OPEN APP
Home / News / India /  SC asks Nirmohi Akhara to prove Ayodhya claim

SC asks Nirmohi Akhara to prove Ayodhya claim

SC asked a litigant appearing on behalf of Ram Lalla to prove that the disputed land in Ayodhya belonged to Ram.kuldeep singh/mintPremium
SC asked a litigant appearing on behalf of Ram Lalla to prove that the disputed land in Ayodhya belonged to Ram.kuldeep singh/mint

  • The court asked senior advocate K. Parasaran if a question of this nature about birth of a religious figure has ever arisen in any court
  • After discussions among themselves the bench gave Jain time to prepare and gather secondary evidence to prove his case

New Delhi: The Supreme Court, on the second day of the Ram Janmabhoomi-Babri Masjid case hearings on Wednesday asked a litigant appearing on behalf of Ram Lalla, or the infant Ram, to prove that the disputed piece of land belonged to Ram.

In the absence of documentary evidence, senior advocate K. Parasaran, appearing on behalf of the deity Ram Lalla, replied that “the unshakable faith of millions can’t be worth nothing. Even the Valmiki Ramayana mentioned Ayodhya as Ram Janmabhoomi."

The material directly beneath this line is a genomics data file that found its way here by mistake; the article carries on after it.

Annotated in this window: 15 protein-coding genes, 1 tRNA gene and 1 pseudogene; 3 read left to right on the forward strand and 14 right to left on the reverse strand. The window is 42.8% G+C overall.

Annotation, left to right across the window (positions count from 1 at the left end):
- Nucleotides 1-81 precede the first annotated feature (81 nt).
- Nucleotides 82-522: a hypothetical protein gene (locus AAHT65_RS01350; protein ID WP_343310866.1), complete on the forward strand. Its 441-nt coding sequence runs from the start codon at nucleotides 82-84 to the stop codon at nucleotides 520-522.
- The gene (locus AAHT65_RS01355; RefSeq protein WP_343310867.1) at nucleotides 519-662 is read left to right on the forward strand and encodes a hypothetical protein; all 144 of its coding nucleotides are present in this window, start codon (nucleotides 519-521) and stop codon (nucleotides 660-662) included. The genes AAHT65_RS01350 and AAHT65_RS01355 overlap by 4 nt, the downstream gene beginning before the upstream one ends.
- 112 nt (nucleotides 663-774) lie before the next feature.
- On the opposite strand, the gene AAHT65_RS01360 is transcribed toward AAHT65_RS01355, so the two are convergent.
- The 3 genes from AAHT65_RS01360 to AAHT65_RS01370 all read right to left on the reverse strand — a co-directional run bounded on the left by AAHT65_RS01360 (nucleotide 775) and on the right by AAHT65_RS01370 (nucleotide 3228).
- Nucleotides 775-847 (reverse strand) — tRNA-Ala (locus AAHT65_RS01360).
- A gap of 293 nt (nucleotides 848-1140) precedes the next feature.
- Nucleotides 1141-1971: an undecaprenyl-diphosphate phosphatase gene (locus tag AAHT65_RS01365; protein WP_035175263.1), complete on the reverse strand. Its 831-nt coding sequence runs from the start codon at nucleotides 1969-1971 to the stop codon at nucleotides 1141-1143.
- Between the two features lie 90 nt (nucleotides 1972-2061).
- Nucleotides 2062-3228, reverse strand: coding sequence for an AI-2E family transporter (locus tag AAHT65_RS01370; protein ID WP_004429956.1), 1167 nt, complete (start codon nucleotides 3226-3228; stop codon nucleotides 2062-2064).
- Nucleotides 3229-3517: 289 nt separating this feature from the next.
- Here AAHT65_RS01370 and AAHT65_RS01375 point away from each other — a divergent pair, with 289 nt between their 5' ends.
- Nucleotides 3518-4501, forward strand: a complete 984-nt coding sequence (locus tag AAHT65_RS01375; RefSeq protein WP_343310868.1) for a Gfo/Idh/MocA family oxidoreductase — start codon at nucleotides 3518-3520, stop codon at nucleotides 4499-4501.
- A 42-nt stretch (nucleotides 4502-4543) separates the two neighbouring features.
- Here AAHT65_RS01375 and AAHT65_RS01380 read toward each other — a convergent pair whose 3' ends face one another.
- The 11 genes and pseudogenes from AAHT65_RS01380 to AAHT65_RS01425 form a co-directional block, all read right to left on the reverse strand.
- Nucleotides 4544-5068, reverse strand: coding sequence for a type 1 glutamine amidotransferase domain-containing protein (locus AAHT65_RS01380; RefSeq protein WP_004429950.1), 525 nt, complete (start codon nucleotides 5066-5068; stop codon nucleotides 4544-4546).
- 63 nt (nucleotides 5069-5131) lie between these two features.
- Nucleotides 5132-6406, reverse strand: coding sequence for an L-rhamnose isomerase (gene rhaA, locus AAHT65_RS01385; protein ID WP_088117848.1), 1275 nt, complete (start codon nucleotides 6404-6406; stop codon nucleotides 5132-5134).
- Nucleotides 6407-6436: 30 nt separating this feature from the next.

He added that proving the birthplace of Ram with documentary evidence is difficult.

The court then asked Prasaran if a question of this nature about the birth of a religious figure has ever arisen in any court—“whether issues like birth of Jesus Christ at Bethlehem have been questioned and dealt with by any court in the world." The advocate said he will check and inform the court.

The five-judge Constitution bench headed by Chief Justice Ranjan Gogoi, and comprising justices S.A. Bopde, D.Y. Chandrachud, Ashok Bhushan and S. Abdul Nazeer, also asked senior advocate Sushil K. Jain, appearing for the Nirmohi Akhara, a religious denomination, to submit oral or documentary evidence to establish his claim that the Nirmohi Akhara were in possession of the “Ram Janmabhoomi".

Jain then cited lower court orders and judgements and gave an account of the ways he had established the Akhara’s claims before the lower court. The court, not satisfied with this, pressed for revenue records or other official documents. Jain replied that all the records were lost after a robbery took place in 1982 at the structure.

After discussions among themselves the bench gave Jain time to prepare and gather secondary evidence to prove his case. Chandrachud also guided Jain to classify the arguments with respect to his claims and evidence available.

“Our claims of ownership stems from our possession. We had been in possession for the longest time," Jain said earlier, adding that his suit is for the possession of the inner courtyard and the “Ram Janmabhoomi".

The hearing continues on Thursday.

Subscribe to Mint Newsletters
* Enter a valid email
* Thank you for subscribing to our newsletter.
Close
Recommended For You
×
Edit Profile
Get alerts on WhatsApp
Set Preferences My ReadsFeedbackRedeem a Gift CardLogout